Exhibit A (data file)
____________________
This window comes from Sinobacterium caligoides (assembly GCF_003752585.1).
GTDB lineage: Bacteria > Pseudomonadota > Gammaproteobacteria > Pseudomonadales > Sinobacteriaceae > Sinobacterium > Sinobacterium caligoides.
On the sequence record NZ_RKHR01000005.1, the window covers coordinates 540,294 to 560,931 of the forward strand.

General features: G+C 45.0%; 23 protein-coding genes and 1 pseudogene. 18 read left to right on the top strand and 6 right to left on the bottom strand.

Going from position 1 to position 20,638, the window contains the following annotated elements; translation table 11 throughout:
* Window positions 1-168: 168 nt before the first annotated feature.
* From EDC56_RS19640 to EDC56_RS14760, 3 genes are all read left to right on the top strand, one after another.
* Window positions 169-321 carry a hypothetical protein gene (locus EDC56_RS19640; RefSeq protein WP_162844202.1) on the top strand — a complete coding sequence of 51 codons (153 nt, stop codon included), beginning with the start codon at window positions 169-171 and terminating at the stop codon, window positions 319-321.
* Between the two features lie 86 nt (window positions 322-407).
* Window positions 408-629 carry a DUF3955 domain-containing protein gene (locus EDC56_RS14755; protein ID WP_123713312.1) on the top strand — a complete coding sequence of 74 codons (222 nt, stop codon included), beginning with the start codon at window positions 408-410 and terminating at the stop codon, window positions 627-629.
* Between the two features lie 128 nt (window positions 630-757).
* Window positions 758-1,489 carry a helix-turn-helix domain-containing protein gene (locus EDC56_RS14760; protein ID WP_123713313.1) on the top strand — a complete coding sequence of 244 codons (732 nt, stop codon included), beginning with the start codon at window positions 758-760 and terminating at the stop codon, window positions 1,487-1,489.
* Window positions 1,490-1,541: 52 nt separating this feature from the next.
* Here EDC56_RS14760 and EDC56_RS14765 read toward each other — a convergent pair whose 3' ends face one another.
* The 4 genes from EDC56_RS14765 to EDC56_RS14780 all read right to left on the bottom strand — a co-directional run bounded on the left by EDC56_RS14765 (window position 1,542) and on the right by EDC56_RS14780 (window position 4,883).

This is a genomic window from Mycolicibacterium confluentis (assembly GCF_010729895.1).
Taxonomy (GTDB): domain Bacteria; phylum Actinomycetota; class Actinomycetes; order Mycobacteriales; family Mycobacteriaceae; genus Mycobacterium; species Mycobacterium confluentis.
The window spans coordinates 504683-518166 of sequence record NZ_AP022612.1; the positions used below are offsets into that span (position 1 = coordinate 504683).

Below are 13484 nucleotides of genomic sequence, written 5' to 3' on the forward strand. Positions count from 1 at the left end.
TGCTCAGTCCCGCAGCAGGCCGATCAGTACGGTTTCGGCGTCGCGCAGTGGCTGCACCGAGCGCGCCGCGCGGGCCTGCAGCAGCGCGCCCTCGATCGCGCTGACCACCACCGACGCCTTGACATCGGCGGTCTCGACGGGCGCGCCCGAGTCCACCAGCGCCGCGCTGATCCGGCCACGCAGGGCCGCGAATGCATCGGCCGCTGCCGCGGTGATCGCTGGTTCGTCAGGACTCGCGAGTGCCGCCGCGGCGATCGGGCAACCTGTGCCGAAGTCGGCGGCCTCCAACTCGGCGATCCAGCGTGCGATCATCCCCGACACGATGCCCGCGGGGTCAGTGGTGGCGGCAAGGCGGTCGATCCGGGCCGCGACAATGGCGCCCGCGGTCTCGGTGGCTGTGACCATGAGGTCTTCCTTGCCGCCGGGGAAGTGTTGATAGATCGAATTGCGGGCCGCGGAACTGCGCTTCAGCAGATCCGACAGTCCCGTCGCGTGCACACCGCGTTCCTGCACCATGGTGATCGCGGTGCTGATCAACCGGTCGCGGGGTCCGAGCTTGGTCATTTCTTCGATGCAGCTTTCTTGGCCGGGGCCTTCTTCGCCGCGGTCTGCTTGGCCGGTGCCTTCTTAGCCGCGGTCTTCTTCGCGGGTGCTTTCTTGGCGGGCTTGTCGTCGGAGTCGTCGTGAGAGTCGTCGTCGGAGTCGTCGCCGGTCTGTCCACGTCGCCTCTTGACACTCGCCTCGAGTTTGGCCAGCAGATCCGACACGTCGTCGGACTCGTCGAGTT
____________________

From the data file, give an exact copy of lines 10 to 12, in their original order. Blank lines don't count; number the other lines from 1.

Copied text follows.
* Window positions 408-629 carry a DUF3955 domain-containing protein gene (locus EDC56_RS14755; protein ID WP_123713312.1) on the top strand — a complete coding sequence of 74 codons (222 nt, stop codon included), beginning with the start codon at window positions 408-410 and terminating at the stop codon, window positions 627-629.
* Between the two features lie 128 nt (window positions 630-757).
* Window positions 758-1,489 carry a helix-turn-helix domain-containing protein gene (locus EDC56_RS14760; protein ID WP_123713313.1) on the top strand — a complete coding sequence of 244 codons (732 nt, stop codon included), beginning with the start codon at window positions 758-760 and terminating at the stop codon, window positions 1,487-1,489.